3. Zoo Trip
A trip to the zoo is a must in a science class. Not only do the students observe the living, breathing animals from the books, but they are faced with many newer and extinct species of the wilderness.
3. Social Studies
1. Create your government
Asking the students to create a model of their government and how it will be different from existing systems like democracy, dictatorship, etc., can open their eyes to various social problems.
2. Classroom Model United Nations
Model United Nations is a reasonably new addition to all the school clubs, but the only concern is that only a few students are able to opt for it. Hence, a classroom MUN can help students learn about worldly issues and even act like a delegate of the nation allotted.
3. Family Tree
Using family trees, students can learn about their roots and the various communities that make up society. Alongside the family tree, the students can be asked about three traditions unique to their community.
1. Baby Dummies
Trainee nurses can be made to practice diaper changing, injecting young babies, and careful handling through smart baby dummies that respond to touch.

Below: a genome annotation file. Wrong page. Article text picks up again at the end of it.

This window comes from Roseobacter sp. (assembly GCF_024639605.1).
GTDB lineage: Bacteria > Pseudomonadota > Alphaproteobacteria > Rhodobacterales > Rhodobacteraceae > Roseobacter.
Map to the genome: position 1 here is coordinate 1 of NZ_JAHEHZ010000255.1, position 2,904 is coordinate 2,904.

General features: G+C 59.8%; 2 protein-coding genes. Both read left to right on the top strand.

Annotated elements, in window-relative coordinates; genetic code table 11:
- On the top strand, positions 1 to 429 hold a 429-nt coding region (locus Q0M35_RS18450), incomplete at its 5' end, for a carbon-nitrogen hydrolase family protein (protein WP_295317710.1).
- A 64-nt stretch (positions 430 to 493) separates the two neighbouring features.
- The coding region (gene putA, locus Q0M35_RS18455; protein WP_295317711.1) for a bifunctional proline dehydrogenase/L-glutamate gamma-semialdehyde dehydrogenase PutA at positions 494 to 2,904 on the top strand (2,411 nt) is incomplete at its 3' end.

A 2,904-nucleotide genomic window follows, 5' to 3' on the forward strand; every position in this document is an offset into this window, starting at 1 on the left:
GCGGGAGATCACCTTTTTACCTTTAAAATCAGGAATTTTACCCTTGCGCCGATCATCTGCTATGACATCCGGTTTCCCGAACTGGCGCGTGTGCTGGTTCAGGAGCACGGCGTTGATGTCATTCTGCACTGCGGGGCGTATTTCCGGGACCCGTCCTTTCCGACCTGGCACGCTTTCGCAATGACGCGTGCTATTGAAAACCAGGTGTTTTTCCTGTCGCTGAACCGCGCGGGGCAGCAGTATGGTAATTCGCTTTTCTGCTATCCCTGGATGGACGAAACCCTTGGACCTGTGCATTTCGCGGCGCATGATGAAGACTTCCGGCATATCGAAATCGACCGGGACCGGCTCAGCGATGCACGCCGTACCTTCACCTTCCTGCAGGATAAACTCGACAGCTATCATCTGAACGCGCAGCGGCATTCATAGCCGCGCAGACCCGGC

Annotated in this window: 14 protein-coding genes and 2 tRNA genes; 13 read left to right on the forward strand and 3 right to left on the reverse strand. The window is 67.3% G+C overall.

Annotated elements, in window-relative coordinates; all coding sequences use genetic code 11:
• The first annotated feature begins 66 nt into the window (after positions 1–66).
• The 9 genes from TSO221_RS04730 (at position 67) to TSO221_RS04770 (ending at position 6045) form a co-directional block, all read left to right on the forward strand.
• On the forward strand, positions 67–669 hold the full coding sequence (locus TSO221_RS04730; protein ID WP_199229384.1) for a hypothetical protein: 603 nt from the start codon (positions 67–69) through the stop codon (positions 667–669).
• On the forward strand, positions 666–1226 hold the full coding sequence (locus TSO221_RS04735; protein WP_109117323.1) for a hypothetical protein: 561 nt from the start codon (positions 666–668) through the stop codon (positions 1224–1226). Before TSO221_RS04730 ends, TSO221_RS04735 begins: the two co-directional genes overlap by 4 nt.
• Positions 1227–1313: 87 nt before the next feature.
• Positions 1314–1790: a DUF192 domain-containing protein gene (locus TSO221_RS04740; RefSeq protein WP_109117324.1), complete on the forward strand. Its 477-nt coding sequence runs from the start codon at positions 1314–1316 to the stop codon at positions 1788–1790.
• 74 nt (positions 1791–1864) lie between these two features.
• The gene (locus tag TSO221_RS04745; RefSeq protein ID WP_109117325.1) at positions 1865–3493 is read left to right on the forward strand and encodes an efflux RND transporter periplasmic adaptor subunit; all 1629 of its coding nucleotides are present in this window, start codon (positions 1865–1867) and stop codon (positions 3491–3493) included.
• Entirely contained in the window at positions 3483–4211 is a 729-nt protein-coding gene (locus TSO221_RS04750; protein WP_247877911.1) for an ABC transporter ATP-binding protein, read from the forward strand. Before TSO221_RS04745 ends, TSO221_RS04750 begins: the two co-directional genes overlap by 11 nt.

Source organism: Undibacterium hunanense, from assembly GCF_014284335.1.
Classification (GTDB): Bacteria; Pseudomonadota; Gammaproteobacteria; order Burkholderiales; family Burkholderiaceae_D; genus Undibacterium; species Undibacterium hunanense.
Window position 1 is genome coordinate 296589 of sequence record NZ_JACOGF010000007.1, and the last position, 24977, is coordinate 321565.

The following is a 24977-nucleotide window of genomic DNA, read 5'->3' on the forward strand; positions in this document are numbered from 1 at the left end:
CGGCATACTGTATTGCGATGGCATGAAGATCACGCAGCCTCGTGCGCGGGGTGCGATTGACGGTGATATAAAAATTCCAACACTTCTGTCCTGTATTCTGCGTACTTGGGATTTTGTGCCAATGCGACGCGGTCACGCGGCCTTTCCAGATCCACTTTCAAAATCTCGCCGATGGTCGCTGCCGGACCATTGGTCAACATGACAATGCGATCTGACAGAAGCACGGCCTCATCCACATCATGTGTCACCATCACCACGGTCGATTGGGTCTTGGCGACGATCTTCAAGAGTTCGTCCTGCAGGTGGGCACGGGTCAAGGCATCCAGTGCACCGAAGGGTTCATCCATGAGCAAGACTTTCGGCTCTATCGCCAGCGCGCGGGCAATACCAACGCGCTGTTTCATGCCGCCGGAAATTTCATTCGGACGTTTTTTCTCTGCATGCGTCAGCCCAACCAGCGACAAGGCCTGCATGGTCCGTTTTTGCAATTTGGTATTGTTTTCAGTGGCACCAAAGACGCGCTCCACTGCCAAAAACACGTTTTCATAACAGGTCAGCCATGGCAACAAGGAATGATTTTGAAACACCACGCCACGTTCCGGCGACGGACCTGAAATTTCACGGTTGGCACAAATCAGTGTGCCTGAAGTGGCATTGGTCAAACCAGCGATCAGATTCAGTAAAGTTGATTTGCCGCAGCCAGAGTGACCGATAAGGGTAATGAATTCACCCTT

2. Interacting with patients
Community engagement is an essential aspect of nurse training. Hence, interacting with patients and learning about their difficulties with medical problems will shed light on the psychosocial factors of the ailment. Thereby helping students become more aware of symptoms, issues, and treatment of a condition.
3. Case Studies
While seeming a part of traditional learning practices, case studies can be very experiential for a nursing student. Different case studies of various ailments can help them reflect and form strategies to deal effectively with such problems.
1. Business contests
B-schools use this approach to offer the ultimate experiential knowledge of running a business through business contests. Students are asked to create a team and develop a business idea. The best business idea gets an investment to launch the venture.
Students in business schools can organize themselves into a mentor and mentee set-up. The senior students taking up the mentor position can help the juniors with their experiential knowledge and guide them with coursework and internships.
3. Group Discussions
Group discussions are an essential component of the business world. Every business student needs to learn how to put their points forth with all due respect and confidence. While acing group discussions is highly coveted in the business world, the only way to learn is by engaging often.
1. Art and Humanities Colleges
Introspective exercises in the classroom and discussions on various social issues are the best ways to generate experiential knowledge for students wanting to make a career in the field. Additionally, NGO tie-ups can offer greater insight into social issues.
2. Science Colleges
In courses like Btech, educators using team projects like creating a website’s backend or having the student participate in fellowship programs to encourage engaged learning is an example of experiential learning.